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Tigers vs. Indians Preview: Buck Farmer stands in the way of history

The Indians go for their 21st consecutive win on Wednesday afternoon against Farmer and the Tigers.

Detroit Tigers v Chicago White Sox Photo by Jon Durr/Getty Images

Starting pitching can come from just about anywhere in the major leagues. Tigers fans are still mourning the loss of Justin Verlander, a former first round pick who reached the major leagues within a year of being drafted. Those same hapless Tigers were blanked on Tuesday by Corey Kluber, a fourth-rounder-turned-ace out of a small college in Florida.

I don’t know that anyone is expecting Mike Clevinger to turn into Corey Kluber, but the parallels are obvious. Drafted out of a small Florida college by another team (in the fourth round, no less), the Indians saw something they liked in both Kluber and Clevinger. They traded for both pitchers as minor leaguers, and stashed them there for a couple years before turning them loose in the majors. Then, after a rough first year in the bigs, both pitchers broke out in Year Two.

Again, Clevinger is not Kluber. Few are. However, for a pitcher that didn’t even make the Indians’ Opening Day roster, Clevinger has filled a key role on their 2017 team while establishing himself as a rotation mainstay for years to come.

Now, if only the Tigers could turn the same trick with Buck Farmer...

Detroit Tigers (60-84) at Cleveland Indians (89-56)

Time/Place: 12:10 p.m., Progressive Field
SB Nation site: Let’s Go Tribe
Media: Fox Sports Detroit, MLB Network, MLB.TV (Free Game of the Day), Tigers Radio Network
Pitching Matchup: RHP Buck Farmer (4-2, 6.32 ERA) vs. RHP Mike Clevinger (9-5, 3.30 ERA)

Game 145 Pitching Matchup

Pitcher IP K% BB% FIP fWAR
Pitcher IP K% BB% FIP fWAR
Farmer 31.1 22.6 7.3 4.91 0.2
Clevinger 106.1 27.4 12.2 4.07 1.8

Despite the lofty comparisons above, Clevinger and Kluber are very different pitchers. Clevinger relies more on a four-seam fastball than Kluber does, and doesn’t have the wicked cutter to match. Instead, Clevinger utilizes a slider in the low-80s against right-handed hitters, and a mid-80s changeup as his main secondary offering against lefties. He also throws a curveball to both righties and lefties, primarily in two-strike counts.

Despite only averaging 92.7 miles per hour on his fastball, Clevinger’s arsenal is volatile enough to generate plenty of swings and misses. He has fanned 121 batters in 106 13 innings this year, a 27.4 percent rate. Opponents are swinging and missing at 12.6 percent of his pitches, the seventh-highest rate in the American League (minimum 100 innings pitched). Clevinger has also walked 12.2 percent of hitters, the second-highest rate among AL pitchers (minimum 100 innings).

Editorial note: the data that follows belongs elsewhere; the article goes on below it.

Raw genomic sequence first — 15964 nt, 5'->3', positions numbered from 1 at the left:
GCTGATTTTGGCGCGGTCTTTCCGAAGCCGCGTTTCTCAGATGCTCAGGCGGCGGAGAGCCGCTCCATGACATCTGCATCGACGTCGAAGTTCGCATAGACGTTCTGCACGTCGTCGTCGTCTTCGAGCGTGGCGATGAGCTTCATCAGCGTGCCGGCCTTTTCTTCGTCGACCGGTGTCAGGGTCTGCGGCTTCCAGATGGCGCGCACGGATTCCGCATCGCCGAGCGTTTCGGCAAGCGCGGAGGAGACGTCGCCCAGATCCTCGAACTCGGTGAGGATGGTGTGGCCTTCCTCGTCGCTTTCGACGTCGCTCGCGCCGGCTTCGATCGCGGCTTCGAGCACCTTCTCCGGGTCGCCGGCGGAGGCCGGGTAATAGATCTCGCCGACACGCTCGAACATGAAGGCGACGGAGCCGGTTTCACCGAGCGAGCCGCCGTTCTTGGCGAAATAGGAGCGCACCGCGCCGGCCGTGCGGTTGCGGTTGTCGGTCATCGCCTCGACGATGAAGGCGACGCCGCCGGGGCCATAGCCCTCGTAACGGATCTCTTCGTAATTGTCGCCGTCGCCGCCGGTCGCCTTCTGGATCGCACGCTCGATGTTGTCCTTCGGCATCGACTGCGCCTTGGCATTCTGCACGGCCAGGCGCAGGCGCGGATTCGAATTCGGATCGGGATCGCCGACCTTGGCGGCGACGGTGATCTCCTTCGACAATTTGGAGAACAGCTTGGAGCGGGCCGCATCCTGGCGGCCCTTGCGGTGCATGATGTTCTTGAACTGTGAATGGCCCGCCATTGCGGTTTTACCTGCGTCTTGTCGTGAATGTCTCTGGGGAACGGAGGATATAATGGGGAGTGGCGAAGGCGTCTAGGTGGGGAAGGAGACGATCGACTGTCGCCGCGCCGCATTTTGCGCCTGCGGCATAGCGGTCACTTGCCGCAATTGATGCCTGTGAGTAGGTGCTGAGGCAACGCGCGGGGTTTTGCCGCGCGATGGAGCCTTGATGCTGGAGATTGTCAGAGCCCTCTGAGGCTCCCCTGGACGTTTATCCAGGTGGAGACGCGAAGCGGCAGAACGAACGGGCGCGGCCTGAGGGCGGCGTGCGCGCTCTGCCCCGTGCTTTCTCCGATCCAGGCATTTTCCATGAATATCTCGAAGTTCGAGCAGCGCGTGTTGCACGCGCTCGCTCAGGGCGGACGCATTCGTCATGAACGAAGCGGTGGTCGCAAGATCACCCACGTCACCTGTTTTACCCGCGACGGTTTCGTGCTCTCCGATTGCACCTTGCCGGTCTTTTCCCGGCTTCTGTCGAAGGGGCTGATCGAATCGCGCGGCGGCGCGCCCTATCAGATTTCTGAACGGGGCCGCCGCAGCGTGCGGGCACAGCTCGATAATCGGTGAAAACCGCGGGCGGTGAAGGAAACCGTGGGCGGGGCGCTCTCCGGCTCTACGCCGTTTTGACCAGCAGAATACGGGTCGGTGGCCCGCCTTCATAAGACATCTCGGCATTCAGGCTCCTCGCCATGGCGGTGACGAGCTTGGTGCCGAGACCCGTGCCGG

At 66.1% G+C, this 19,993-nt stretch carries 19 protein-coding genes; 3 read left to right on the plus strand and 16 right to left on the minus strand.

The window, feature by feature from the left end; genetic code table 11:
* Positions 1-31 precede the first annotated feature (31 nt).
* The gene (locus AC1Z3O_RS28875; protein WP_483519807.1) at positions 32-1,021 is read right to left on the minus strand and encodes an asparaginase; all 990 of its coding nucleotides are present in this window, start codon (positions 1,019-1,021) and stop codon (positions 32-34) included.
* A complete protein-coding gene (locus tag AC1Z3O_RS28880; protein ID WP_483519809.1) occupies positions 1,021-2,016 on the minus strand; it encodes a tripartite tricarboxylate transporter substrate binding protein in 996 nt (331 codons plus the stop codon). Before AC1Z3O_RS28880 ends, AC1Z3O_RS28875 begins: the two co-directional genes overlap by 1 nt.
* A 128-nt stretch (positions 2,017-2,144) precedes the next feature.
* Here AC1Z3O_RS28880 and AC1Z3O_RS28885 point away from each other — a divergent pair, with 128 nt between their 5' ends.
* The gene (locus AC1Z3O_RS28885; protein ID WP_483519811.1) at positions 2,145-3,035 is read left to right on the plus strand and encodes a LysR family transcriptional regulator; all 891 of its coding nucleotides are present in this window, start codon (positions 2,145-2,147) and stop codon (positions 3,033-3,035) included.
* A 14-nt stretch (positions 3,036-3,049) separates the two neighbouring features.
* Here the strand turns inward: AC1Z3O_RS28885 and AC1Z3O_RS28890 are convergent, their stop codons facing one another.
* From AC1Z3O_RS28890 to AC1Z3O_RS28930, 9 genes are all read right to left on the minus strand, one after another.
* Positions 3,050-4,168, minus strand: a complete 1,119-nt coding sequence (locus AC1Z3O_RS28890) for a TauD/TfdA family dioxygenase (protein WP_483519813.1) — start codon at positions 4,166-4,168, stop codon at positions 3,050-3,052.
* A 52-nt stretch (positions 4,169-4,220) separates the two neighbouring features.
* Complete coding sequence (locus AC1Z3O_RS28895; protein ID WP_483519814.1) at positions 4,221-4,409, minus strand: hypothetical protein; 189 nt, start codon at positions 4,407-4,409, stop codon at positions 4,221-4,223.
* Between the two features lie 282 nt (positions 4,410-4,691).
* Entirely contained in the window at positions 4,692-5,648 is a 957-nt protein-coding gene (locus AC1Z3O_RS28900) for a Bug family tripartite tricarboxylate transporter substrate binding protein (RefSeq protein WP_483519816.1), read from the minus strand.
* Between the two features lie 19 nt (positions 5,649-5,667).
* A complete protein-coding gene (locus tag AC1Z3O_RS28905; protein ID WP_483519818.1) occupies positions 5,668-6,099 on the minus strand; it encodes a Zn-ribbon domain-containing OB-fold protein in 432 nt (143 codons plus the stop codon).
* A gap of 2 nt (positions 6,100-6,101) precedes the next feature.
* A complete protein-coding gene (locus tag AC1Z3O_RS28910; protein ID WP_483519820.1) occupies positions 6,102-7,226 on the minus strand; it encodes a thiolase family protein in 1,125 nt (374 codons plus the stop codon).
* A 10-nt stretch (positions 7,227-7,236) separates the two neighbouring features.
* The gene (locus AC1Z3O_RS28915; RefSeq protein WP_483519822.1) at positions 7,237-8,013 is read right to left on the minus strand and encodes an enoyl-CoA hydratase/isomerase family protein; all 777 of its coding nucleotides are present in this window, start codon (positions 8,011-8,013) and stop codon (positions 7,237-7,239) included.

I question how sustainable Clevinger’s profile is, though. His strikeout rate has spiked this year after he struck out just 22 percent of hitters in a full season at Double-A two years ago. He has managed a .268 batting average on balls in play (BABIP), but opponents have a 22.5 percent line drive rate. They are also making hard contact 35.4 percent of the time, one of the highest rates in the league.

Key matchup: Mike Clevinger vs. right-handed hitters

Earlier this season, Clevinger was sporting some ridiculous reverse splits in a handful of major league innings. Since then, things have corrected themselves in a big way. Righties are hitting just .179/.291/.284 against him, while lefties have managed an .825 OPS. The Tigers don’t have many dangerous left-handed bats in their lineup — especially with Victor Martinez out of commission — and might be hard-pressed to test the young righthander on Wednesday. That puts even more pressure on Detroit’s few remaining big right-handed bats to come through in the clutch. They haven’t so far in this series, but Clevinger is no Kluber or Carlos Carrasco.


We’re 500-plus words into this preview and have hardly mentioned Buck Farmer. He held the Toronto Blue Jays in check during his last start, supporting my theory that he is a capable starter against below-average offenses. Unfortunately, these Indians are not a below-average offense. Farmer has improved his strikeout and walk rates at the major league level, but an elevated home run rate has led to an unsightly ERA. Still, his advanced metrics (FIP, xFIP) are over a full run below that ERA. He will be one of the more intriguing players to watch on this Tigers roster over the next year.


The Indians make it 21 in a row.